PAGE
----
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The Son - Death Song - Review

25 Apr 2017

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Four episodes in, and it feels like The Son is settling into itself, easing into a nice rhythm in which it can tell its story. The show's growing pains up until now have mostly been a result of the writers figuring out how exactly to tell this massive story. All the pieces are there for a unique, engaging drama series, but when you're telling a story of such immense scope you have to decide what aspects you should prioritize in the early stages, so as to ease viewers in. TV shows, especially ones of such ambition, need to teach viewers how to watch them, let them get accustomed to the style, tone, feel, etc. The quicker a show can do that, the better.

While last week's episode "Second Empire" succeeded by slowing everything down to a crawl in order to tread on some of the show's themes and spend some time with the man at its center, "Death Song" succeeded by moving the focus away from Eli (in 1915, anyway), to develop the show's supporting players and further the conflict between the McCulloughs and the sediciosos. While the episode lacked a thematic cohesion, or much of a meaningful connection between the two timelines, it compensated for that with a brisk but measured pace and some solid plot progression.

The "flashbacks" remain the more engaging of the two timelines, though that is because it's telling a far more streamlined and straight-forward narrative, as opposed to the sprawl of the later timeline, which had the burden of introducing a large ensemble of characters. And while the show has struggled with this, its supporting characters are, week by week, becoming more and more defined, feeling less like indiscernible faces in the background and more like well-rounded human beings.

The 1915 material this week saw Pete uncover a plot by the sediciosos to derail a train, and then accompany a group of men led by Eli to prevent the derailment from taking place. The build-up to the climactic confrontation, which I'll get to in a minute, allowed the show to endear Pete to viewers a little more and spend some time away from Brosnan's performance, which has a tendency to overshadow everything else. While Eli was present this whole time, he didn't say much, the show letting Pete take center stage for the hour.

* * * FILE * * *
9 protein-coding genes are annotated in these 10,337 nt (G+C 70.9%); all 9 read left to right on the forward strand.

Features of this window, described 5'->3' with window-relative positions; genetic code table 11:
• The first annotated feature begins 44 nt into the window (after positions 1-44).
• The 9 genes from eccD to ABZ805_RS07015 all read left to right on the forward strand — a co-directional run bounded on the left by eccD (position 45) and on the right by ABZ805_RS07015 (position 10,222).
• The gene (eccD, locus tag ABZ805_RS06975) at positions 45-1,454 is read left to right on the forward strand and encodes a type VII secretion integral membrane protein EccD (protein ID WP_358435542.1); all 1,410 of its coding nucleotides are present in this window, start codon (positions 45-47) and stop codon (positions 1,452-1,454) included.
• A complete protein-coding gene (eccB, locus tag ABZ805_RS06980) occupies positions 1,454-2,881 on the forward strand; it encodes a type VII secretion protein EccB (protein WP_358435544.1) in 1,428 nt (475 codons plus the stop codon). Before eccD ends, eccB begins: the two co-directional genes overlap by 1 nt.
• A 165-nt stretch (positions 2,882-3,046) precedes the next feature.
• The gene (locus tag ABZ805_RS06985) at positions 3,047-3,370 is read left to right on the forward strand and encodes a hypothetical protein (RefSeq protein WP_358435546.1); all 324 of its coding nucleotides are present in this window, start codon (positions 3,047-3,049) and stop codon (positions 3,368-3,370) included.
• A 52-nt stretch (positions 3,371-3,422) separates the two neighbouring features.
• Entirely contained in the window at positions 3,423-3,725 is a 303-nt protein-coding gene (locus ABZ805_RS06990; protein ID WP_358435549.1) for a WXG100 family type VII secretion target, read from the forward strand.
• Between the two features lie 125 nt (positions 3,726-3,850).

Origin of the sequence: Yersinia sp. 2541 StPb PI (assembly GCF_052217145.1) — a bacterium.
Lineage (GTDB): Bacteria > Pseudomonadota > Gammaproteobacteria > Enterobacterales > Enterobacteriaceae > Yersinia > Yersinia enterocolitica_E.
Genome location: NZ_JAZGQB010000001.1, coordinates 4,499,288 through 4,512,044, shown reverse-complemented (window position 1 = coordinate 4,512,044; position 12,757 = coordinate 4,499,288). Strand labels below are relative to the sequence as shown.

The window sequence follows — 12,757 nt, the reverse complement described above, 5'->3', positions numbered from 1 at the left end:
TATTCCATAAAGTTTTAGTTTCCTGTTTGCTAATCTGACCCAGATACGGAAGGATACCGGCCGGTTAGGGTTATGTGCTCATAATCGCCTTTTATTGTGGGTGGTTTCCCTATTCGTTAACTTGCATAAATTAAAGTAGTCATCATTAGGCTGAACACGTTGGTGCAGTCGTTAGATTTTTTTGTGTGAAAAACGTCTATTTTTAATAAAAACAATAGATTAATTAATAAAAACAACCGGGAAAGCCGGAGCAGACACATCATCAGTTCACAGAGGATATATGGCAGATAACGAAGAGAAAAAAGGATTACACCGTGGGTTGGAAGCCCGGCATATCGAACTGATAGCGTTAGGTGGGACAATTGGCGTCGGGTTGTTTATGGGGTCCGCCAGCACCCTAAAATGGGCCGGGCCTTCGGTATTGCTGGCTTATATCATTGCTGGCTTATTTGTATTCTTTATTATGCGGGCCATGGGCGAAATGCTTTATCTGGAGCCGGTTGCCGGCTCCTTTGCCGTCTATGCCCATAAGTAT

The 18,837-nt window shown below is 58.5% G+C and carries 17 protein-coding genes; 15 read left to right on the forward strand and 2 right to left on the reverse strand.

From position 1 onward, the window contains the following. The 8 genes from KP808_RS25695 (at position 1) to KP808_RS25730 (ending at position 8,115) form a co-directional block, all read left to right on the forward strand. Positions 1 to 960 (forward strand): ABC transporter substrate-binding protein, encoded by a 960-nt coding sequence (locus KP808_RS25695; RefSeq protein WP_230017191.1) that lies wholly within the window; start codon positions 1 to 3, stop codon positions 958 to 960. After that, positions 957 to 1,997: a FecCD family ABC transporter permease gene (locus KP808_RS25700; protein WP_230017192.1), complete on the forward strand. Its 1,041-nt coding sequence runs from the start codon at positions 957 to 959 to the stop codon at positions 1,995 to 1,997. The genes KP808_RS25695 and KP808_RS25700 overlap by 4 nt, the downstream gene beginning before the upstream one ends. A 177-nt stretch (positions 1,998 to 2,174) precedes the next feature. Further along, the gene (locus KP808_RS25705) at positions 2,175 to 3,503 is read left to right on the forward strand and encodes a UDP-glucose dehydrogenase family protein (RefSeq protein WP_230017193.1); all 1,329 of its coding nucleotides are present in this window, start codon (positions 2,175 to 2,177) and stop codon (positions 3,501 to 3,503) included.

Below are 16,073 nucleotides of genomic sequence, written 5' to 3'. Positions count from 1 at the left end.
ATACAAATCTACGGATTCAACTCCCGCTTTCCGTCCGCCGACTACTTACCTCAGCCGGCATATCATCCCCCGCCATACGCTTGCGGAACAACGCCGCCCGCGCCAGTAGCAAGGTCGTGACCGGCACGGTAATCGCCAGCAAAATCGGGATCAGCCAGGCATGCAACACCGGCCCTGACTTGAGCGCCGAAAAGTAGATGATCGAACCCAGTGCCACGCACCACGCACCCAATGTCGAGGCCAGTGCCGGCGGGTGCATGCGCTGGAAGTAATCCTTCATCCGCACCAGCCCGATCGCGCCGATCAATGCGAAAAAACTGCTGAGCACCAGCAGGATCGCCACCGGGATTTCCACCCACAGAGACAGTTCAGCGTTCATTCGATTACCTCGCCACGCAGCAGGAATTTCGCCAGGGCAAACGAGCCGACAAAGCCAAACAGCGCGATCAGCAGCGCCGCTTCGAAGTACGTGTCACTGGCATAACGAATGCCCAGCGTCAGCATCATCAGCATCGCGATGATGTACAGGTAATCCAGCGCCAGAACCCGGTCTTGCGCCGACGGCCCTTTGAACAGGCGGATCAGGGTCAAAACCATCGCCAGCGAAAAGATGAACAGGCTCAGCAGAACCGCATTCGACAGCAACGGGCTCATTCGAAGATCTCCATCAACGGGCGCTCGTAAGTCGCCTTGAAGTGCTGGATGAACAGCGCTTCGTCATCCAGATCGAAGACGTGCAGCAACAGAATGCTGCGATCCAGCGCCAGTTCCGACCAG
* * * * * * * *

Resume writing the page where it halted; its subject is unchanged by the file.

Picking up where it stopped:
The extra time spent with Pete proved valuable. Not only did the episode see him demonstrate a certain competence it was unclear he possessed, but it also fleshed out his relationship with his son Charles. So much of The Son is concerned with family legacy and what people inherit from those who came before, and that's seen in Pete's determination to raise his eldest son differently than he himself was raised. But while Pete can teach Charles to be more tolerant to black people than most (as demonstrated by his comfort with Neptune), he can't stop the more trigger-happy elements of Texas life in 1915 from seeping through.

Pete's wife Sally remains a bit of a cipher, but an interesting one nonetheless. The episode makes clear that Pete wasn't exactly happy to marry her, as doing so meant abandoning Maria Garcia in order to appease the Colonel. And at every turn the series is making us question where Sally's real loyalties lie. As we've seen, she is a much better fit for this world than her husband, and so it's unclear if she'll stand with him or see him as weak and abandon his side if forced to choose.

The episode built to an action set-piece far more impressive than I expected it to be. I've noted before how disappointingly lackluster the direction on the show has been so far, but the episode's climactic shoot-out between the Colonel's men and the sediciosos on the river was well staged, director Olatunde Osunsanmi choosing the right moments for a wide shot, effectively capturing the chaos of the battle while never letting the scene become incomprehensible to viewers.

Less well staged was the scene that opened the episode, which saw Texas Rangers ambush the Comanche. What transpired was a shoot-out on horseback, and while none of what happened was unclear, the entire sequence lacked any form of energy or tension. Thankfully, the 1849 material improved greatly from there, as we saw Eli further gain the respect of the Comanche, as he attempted to save one of them after he had been crushed by his horse. While the material with the younger Eli provides less to write about each week, it remains a solid source of entertainment, and the show is continuing to do a great job exploring the relationship between him and Toshoway, a character I find myself getting invested in despite little screentime.

The Son is getting more and more adept at telling its vast story, and that means significant improvements in the 1915 timeline. While I wish this episode could have provided a little more substance or worked harder to tie together the show's two halves thematically, I was engaged and invested with much of what was onscreen.

Grade: B